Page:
I love history and genealogies. In fact, I excelled in history in school.
History fascinates me because I enjoy learning where we, as a people, have come from and the events of the past. Just in the last few weeks, I finished reading a book on John F. Kennedy; about a month or two prior to that, I finished a book about Abraham Lincoln.
So it is with that in mind that I say this: The Jessamine County Board of Education’s decision to set aside a committee’s unanimous recommendation to name the new elementary school after an old schoolhouse from yesteryear was puzzling.
When I first heard the committee’s recommendation that the new school be named after the two-room Red Oak School that was in use until 1952, I found the name choice to be fascinating.
I agree with principal Andi McNeal, who said, “Tagging into the history of our county is a great way to create that for kids. I also love it because out of tiny acorns grow mighty oaks.”
Red Oak Elementary School helps connect the school system’s past with its present. I thought the choice was a no-brainer.
Then came Monday night’s talk of naming it East Jessamine Elementary or East Oak.
It is my understanding the school board charged a committee — made up of 12 people from varying backgrounds — to offer a name. The committee was made up of educators, community leaders and parents of children who will attend the school.
I spoke to circuit clerk Doug Fain, who served on the committee, early Tuesday afternoon. When I mentioned the school board’s decision, he simply shook his head in disgust at the board’s decision.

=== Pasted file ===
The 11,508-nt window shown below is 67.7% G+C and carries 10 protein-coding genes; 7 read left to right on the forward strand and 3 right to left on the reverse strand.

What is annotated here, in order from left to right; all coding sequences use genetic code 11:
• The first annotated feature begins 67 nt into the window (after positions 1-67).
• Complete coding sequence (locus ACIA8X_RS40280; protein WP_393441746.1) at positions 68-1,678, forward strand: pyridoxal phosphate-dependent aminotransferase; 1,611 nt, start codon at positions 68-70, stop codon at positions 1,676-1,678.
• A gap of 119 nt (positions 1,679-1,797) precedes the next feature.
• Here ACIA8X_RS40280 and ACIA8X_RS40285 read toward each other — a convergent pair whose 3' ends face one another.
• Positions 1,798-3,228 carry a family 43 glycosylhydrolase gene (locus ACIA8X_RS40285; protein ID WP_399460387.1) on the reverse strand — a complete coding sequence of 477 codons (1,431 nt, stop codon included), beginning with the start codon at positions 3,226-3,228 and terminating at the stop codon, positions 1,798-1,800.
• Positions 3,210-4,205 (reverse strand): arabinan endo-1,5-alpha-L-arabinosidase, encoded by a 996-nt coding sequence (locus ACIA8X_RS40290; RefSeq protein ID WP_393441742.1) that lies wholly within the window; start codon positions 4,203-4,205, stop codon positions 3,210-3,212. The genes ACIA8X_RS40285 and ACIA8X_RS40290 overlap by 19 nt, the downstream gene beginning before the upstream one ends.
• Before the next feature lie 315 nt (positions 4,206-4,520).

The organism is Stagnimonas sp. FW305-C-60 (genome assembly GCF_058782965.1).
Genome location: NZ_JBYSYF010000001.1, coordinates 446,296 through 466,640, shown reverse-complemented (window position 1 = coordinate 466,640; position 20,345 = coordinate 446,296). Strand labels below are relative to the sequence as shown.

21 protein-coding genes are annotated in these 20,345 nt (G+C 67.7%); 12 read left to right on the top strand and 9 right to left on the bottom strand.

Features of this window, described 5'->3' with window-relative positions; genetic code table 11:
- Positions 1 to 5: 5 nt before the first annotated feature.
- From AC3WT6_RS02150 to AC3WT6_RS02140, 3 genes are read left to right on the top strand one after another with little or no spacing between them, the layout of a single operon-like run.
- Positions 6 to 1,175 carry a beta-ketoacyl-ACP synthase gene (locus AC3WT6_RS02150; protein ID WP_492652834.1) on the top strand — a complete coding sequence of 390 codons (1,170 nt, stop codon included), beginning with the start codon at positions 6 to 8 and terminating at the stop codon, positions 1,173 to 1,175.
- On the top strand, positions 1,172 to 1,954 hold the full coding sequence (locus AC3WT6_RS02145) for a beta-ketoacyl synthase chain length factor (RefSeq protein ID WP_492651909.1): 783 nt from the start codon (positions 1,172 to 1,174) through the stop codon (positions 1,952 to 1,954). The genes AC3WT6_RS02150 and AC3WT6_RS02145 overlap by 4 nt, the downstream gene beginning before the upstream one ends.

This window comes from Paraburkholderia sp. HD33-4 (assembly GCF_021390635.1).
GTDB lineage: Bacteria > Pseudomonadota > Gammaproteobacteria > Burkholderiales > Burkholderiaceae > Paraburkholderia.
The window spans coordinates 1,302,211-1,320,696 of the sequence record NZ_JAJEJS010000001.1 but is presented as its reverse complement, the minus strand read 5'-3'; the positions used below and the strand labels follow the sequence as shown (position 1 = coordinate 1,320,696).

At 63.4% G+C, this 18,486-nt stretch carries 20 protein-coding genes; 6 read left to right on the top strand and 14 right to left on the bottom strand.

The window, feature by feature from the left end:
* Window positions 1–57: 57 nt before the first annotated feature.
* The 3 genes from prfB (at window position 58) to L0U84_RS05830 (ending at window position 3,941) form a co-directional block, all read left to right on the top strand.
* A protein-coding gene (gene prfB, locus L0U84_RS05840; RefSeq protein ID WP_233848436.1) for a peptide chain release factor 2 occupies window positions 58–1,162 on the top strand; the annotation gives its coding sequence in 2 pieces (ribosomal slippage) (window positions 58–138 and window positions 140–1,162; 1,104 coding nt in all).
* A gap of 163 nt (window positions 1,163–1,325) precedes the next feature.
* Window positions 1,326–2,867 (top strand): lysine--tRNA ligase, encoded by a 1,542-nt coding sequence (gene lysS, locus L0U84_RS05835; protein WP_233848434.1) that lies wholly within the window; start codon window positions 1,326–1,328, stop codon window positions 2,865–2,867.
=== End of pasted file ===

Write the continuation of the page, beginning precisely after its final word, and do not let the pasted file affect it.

I chuckled when I read the comments of school-board chair Eugene Peel and vice chair Amy Day when they argued that the school was already known as “East Jessamine Elementary.” My first thought was, “If that’s the case, why convene a committee in the first place? You wasted the time of 12 people, who I’m sure could have been doing something else with their time.”
Moreover, when my wife Anne was pregnant with our daughter, we called her “the little alien,” in a loving sort of way. But, when we learned our baby was going to be a girl, we started calling her Rebecca.
Still, it appears that the school board wants the committee to resubmit suggestions regarding the name of the new school.
I don’t serve on that committee, but if I did, I would simply go back before the school board with this message — Red Oak is our recommendation. If you don’t like it, vote it down, name it whatever you want to name it, and quit wasting our time.